Synopses & Reviews
In Paradise Lost, Milton produced a poem of epic scale, conjuring up a vast, awe-inspiring cosmos and ranging across huge tracts of space and time. And yet, in putting a charismatic Satan and naked Adam and Eve at the centre of this story, he also created an intensely human tragedy on the Fall of Man. Written when Milton was in his fifties - blind, bitterly disappointed by the Restoration and briefly in danger of executionParadise Lost has an apparent ambivalence towards authority which has led to intense debate about whether it manages to "justify the ways of God to men", or exposes the cruelty of Christianity.
Retelling the Judeo-Christian story of creation, Milton provides an otherworldly look into the dialogue of God, Satan, and human beings. His subject is Adam's first disobedience to God and the loss of Eden. This dense classic has permeated and influenced thought for centuries.
Long regarded as one of the most powerful and influential poems in the English language, Paradise Lost still inspires intense debate about whether it manages "to justify the ways of God to men" or exposes the cruelty of Christianity or the Christian God. John Leonard's illuminating introduction is fully alive to such controversies; it also contains full notes on language and many allusions to other works.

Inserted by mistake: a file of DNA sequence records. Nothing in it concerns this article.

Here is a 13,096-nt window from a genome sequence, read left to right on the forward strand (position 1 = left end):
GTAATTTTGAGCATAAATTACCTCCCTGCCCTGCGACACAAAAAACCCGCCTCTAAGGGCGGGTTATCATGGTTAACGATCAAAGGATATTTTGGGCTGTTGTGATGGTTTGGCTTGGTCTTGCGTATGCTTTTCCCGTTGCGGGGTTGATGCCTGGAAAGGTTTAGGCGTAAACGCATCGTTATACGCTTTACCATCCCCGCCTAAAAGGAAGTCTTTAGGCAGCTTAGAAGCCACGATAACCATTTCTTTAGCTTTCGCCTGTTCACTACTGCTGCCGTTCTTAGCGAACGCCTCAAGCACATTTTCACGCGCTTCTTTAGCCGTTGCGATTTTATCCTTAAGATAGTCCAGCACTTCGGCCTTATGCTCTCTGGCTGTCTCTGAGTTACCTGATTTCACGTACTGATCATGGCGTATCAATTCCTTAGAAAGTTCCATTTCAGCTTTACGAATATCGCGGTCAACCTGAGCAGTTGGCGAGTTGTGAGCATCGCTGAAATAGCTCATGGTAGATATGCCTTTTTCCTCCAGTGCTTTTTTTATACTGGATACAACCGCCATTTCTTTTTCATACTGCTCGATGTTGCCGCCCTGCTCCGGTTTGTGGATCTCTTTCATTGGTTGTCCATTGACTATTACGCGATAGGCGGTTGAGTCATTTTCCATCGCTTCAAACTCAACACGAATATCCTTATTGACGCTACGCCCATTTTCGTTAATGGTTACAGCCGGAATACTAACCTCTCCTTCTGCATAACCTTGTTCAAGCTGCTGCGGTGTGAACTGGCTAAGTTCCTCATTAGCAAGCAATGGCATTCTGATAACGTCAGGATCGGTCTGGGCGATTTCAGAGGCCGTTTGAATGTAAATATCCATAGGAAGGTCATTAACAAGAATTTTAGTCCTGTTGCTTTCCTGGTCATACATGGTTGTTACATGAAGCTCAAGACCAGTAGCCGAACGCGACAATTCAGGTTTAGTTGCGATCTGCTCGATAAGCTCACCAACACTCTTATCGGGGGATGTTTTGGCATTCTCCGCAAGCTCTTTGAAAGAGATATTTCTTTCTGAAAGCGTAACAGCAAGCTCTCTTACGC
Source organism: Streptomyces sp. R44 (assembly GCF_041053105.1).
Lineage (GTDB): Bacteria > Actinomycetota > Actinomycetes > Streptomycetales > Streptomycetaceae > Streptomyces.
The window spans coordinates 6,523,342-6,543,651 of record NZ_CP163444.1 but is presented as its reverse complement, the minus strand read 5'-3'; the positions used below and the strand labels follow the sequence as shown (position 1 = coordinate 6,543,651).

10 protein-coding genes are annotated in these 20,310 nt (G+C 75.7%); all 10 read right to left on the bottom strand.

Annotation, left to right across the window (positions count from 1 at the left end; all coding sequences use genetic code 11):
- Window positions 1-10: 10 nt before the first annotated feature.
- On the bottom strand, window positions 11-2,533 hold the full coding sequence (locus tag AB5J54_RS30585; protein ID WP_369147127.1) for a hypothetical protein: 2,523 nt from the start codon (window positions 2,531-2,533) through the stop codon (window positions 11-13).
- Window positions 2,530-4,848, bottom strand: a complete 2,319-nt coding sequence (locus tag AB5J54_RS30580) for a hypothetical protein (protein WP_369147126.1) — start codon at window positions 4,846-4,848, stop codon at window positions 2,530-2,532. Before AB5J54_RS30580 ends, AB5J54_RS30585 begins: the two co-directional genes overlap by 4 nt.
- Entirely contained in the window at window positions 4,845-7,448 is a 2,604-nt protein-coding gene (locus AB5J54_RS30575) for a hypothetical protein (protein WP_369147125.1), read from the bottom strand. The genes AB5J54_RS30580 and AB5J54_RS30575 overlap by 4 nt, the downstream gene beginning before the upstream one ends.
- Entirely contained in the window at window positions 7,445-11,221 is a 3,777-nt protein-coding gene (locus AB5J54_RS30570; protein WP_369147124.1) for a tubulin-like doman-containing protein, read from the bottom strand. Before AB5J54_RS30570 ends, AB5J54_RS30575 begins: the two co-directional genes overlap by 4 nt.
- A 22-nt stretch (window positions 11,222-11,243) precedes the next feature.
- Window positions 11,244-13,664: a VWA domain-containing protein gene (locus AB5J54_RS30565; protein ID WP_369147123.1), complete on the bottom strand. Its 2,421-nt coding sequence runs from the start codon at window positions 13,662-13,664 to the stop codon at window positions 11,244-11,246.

Paradise Lost conjures up a vast, awe-inspiring cosmos and puts a naked Adam and Eve at the very center of its story.
Edited with an introduction and notes by John Leonard.
In "Paradise Lost", Milton produces a poem of epic scale, conjuring up a vast cosmos and ranging across huge tracts of space and time. And yet, in putting Satan and Adam and Eve at the centre of this story, he also created an intensely human tragedy on the Fall of Man.
Reprinted with corrections and updated bibliography
Includes bibliographical references (p. [xlvii]-lii).
About the Author
John Milton was born in London on December 9, 1608, and studied at the University of Cambridge. He originally planned to become a clergyman, but abandoned those ambitions to become a poet. Political in his writings, he served a government post during the time of the Commonwealth. In 1651, he went completely blind but he continued to write, finishing Paradise Lost in 1667, and Paradise Regained in 1671. He died in 1674.